In the late 18th century, many immigrants from Scotland and Ireland arrived in America. Fleeing economic and religious persecution and pursuing the promise of land and jobs, these energetic workers, strove to maintain their culture in the "new land." Early immigrants found jobs plentiful in the cities. Free from the persecution left behind, their culture flourished. But as the cities became overwhelmed with floods of immigrants and as factories reduced the number of workers required in the manufacturing process, the job markets dried up. No longer welcomed in the cities of New York and Chicago, later immigrants sought work in rural America. Many Scottish immigrants found work in the coal mines of Southern Illinois. These immigrants brought with them their bagpipes. Bagpipe music often signaled the beginning and end of a hard work day in the coal mines. As more Scots settled in the Southern Illinois, some began working in agriculture related occupations and moved into Edwards, Wayne, Wabash and Lawrence counties. Bringing their Scottish heritage and of course their beloved pipes. The bagpipe is a durable instrument, but the reeds are not. While a set of bagpipes may be handed down from generation to generation, the sons of Scottish immigrants found it difficult to obtain reeds. The bagpipe, once regularly heard in Southern Illinois, was rarely heard here in the mid-1900's. A settlement of Scots in Evansville, fought hard to maintain their Scottish culture and kept bagpipe music alive in this area.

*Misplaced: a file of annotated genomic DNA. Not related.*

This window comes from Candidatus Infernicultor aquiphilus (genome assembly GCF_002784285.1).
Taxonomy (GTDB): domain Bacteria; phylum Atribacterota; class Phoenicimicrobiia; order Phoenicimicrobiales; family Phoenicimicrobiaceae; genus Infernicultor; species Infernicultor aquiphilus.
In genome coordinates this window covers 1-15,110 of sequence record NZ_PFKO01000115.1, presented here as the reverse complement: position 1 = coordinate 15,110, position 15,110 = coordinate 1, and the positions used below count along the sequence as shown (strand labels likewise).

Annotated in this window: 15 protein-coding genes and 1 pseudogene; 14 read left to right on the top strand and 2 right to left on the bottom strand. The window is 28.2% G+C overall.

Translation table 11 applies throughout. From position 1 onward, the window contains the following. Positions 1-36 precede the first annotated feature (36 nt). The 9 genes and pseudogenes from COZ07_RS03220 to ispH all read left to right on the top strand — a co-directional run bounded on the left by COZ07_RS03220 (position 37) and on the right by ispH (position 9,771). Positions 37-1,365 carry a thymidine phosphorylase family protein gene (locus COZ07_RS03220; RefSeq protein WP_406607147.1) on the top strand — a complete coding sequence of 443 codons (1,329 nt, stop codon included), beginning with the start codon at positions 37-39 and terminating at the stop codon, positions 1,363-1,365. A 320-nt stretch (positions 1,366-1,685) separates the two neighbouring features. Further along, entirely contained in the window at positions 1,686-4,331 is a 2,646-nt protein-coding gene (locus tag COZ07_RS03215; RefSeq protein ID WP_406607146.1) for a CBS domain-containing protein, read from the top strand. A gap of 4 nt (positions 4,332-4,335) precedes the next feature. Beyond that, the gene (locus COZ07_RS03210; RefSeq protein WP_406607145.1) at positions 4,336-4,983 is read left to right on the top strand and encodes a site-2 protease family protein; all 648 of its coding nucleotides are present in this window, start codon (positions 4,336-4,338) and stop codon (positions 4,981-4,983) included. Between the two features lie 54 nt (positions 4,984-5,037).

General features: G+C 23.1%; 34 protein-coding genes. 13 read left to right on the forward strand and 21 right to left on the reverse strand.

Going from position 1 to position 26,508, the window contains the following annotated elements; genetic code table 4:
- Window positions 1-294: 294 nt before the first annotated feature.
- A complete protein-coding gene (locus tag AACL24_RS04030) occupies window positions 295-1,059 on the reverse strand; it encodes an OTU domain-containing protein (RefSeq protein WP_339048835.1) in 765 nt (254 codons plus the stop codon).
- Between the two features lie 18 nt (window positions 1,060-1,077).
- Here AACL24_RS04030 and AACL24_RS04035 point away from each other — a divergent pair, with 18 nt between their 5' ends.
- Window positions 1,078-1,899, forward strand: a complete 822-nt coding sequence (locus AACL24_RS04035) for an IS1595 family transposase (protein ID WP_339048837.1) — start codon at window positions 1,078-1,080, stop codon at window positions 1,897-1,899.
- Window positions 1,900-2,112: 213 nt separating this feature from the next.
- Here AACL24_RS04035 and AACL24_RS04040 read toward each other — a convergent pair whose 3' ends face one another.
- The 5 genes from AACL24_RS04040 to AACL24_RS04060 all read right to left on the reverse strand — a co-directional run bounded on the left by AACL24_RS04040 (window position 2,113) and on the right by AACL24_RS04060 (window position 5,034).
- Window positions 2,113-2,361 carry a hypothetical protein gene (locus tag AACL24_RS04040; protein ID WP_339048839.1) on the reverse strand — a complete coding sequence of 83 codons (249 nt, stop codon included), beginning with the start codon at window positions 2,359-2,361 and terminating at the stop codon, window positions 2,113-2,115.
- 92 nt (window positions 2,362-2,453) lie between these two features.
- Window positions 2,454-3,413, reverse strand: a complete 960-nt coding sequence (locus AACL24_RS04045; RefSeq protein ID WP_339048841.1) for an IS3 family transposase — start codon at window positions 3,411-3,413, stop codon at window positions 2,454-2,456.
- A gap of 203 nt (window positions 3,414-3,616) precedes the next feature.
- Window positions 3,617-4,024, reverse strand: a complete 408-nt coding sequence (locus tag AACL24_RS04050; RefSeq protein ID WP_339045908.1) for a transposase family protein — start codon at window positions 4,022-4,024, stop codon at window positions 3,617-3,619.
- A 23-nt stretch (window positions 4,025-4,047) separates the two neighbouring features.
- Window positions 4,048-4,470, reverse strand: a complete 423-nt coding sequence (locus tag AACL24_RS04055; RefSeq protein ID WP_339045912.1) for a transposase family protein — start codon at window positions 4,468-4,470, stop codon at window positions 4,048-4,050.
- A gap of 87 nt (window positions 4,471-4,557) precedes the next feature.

In 1986, Wabash County Coroner Robert Cunningham, who has roots in Scotland, formed the Kyilindi Pipes & Drums. Beginning with 9 pipers and 1 drummer, Kyilindi Pipes & Drums has grown to 25 pipers and 5 drummers. The Kyilindi name was formed from the names of the states of the original members, Kentucky (Ky), Illinois (il), and Indiana (indi), Kyilindi Pipes & Drums promotes the public appreciation and playing of pipes and drums through fellowship, public performances, and continuous development of skills.
Kyilindi has an active ongoing educational program providing musical workshops to band members and non-members alike at Wabash Valley College, in Mt. Carmel, IL every semester. The band is made up of people of all ages, walks of life, and national descent bound by a common love for the thrilling music of Highland bagpipe and drum. Kyilindi performs several dozen times a year throughout the Tri-State for a variety of events and practices weekly in order to maintain and improve its standard of performance. A high communal spirit, endless good times, and above all, the joys of achievement are the reward of hours of dedicated practice. New members are always welcome; contact Pipe Major Robert Cunningham, Phone: 618-299-2153, or e-mail: Mike Cunningham.

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